John Collins – Lynchburg City Schools
As festivals go, this one won’t conjure up memories of Woodstock, Live Aid or Coachella. No one gets inundated by storms causing seas of mud, no rock stars take jets to play multiple venues in a day, and the setting is south central Virginia, not the California desert.
But John Collins has very high hopes for Techstravaganza, the one-day event held at the end of July in Lynchburg to provide tech instruction for educators from the area and beyond.
Collins, the IT director for Lynchburg City Schools, organized the first Techstravaganza in 2019 as a free conference with workshops and a “demo slam” that doesn’t resemble a mosh pit but does allow people to demonstrate what they’ve learned using software and hardware to teach.
Attending Techstravaganza is required for all new Lynchburg City Schools teachers, but as it has grown from 80 attendees in its first year to more than 500 in 2022, Collins says educators from as far away as Maryland have joined in. There’s even a kids’ camp for people who need to bring their children along, although he does worry about finding a new venue when it outgrows the theater at Heritage High School.
The conference also has an annual theme—this year it’s racing, and Collins is eager to wave the starter’s flag.
“Participants can expect to be really immersed in learning,” Collins says. “This isn’t just a pitstop, it’s the starting line for a fast track to great instruction being made even better by gassing it up with technology.”
More Wi-Fi = more learning
Techstravaganza isn’t the only way Collins and his team have helped incorporate technology into K-12 education at Lynchburg City Schools. There’s also Project WISH, an initiative to expand Wi-Fi access throughout a district serving more than 7,800 students with 11 elementary schools, three middle schools, two high schools and eight specialty schools, including a virtual academy.
Though Lynchburg students enjoy equity in the devices they’re provided—iPads through kindergarten and first grade, touch-screen Chromebooks in second grade and regular Chromebooks after that—there’s a gap in how they can learn at home because of a lack of high-speed internet.
Project WISH (the acronym for Wireless Service at Home) is a public-private initiative where Collins and his team are working with Lynchburg’s municipal IT department to add 4G radios provided by Cable AML and CDWG to towers and other infrastructure.
Project WISH is fully funded with federal Coronavirus Aid, Relief, and Economic Security, or CARES, Act money and Collins says more than 40 4G radios will be installed on 30 towers. He expects installations to begin in the fall, addressing the areas of greatest need first, as measured by mapping out data on families that receive free and reduced cost meals at schools. Project WISH should be completed by fall 2024.
“The whole city recognizes it as a need,” Collins says. “It’s not the first time we’ve collaborated with the city’s IT department, but it’s imperative that city residents know we do strive to ensure we meet the needs of our students.”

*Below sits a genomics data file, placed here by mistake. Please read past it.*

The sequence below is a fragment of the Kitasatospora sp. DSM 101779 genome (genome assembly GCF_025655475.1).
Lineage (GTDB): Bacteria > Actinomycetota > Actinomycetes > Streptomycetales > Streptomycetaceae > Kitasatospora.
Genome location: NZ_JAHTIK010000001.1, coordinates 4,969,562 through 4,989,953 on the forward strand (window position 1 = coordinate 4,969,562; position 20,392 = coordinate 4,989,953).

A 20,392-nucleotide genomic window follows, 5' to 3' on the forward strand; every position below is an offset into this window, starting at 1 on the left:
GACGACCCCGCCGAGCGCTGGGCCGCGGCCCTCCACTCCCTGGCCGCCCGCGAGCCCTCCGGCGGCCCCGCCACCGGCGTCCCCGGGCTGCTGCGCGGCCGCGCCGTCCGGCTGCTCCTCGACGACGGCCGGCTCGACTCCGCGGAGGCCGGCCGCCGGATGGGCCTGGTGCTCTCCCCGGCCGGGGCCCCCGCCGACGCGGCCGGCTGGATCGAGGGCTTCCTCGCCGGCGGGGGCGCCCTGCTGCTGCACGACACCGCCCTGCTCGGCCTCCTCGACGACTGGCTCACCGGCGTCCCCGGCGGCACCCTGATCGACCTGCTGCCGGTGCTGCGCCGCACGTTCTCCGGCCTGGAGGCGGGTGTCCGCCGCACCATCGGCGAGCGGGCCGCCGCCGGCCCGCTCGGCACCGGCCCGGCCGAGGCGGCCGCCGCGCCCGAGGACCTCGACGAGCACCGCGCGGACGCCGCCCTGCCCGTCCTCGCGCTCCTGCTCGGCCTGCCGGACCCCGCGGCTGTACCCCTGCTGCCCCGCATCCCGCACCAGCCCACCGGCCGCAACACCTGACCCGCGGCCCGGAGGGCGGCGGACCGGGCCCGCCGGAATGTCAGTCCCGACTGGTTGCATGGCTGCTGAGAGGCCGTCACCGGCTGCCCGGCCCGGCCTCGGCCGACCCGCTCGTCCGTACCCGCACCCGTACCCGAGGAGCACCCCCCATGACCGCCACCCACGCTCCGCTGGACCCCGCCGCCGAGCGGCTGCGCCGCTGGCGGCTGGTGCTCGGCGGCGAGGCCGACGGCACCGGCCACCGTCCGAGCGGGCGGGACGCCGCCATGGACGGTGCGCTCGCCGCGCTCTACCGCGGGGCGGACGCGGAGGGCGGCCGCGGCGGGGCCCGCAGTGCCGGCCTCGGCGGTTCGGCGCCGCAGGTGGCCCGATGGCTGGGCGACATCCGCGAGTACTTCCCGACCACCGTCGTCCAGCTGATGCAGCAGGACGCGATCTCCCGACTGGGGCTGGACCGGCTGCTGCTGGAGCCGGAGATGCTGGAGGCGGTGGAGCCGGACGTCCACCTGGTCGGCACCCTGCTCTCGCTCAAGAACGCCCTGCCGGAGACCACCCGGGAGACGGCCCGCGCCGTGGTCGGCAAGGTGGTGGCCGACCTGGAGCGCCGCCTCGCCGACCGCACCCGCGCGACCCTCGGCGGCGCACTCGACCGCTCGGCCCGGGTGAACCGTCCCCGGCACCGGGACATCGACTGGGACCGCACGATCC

Collins leads IT teams that support business applications and managing records for the district as well as an instructional technology team that includes former teachers tasked with instructing district faculty on using technology.
He says teachers are probably the most undervalued group in America—they’d be earning six figure salaries if he had his way. Ensuring they’re comfortable using technology—and learning from it—is crucial because he expects innovations such as virtual reality and artificial intelligence will be coming to classrooms in the future.
“I have at least 10,000 customers,” he says. “Having worked in education and in the private sector, I have a good understanding of the unique IT challenges and solutions that present themselves. My lack of a specific track helps me address things in a more well-rounded way and I can put myself in my employees’ shoes.”
A passionate approach
Collins is a Lynchburg native who began college with the intention of being an art major and also considered pre-med. However, he’s been working with computers, including programming, since he was very young.
He earned a cybersecurity certification from Radford University in 2019 and has had IT roles in business and education, including as a Windows systems administrator for Spherion at Genworth Financial and Areva NP. He’s also been a computer technician for Amherst County Public Schools in Virginia, and from March 2009 through November 2013, he was an IT trainer, web developer and business process specialist II at Liberty University.
Collins joined Lynchburg City Schools as supervisor of support technology after leaving Liberty University. In October 2016, he became a network engineer and was promoted to his current role in September 2020.
The varied tech roles Collins has had help him relate with his staff and the challenges they face. He says helping teachers and students make the most of innovations to learn is his passion.
“Technology exists to provide us with tools that simplify and enhance existing processes, but we don’t put technology in a classroom just to say we did it,” Collins says. “What’s important is that we give students and teachers tools to build out different content using what they have available.”
View this feature in the Summer I 2023 Edition here.
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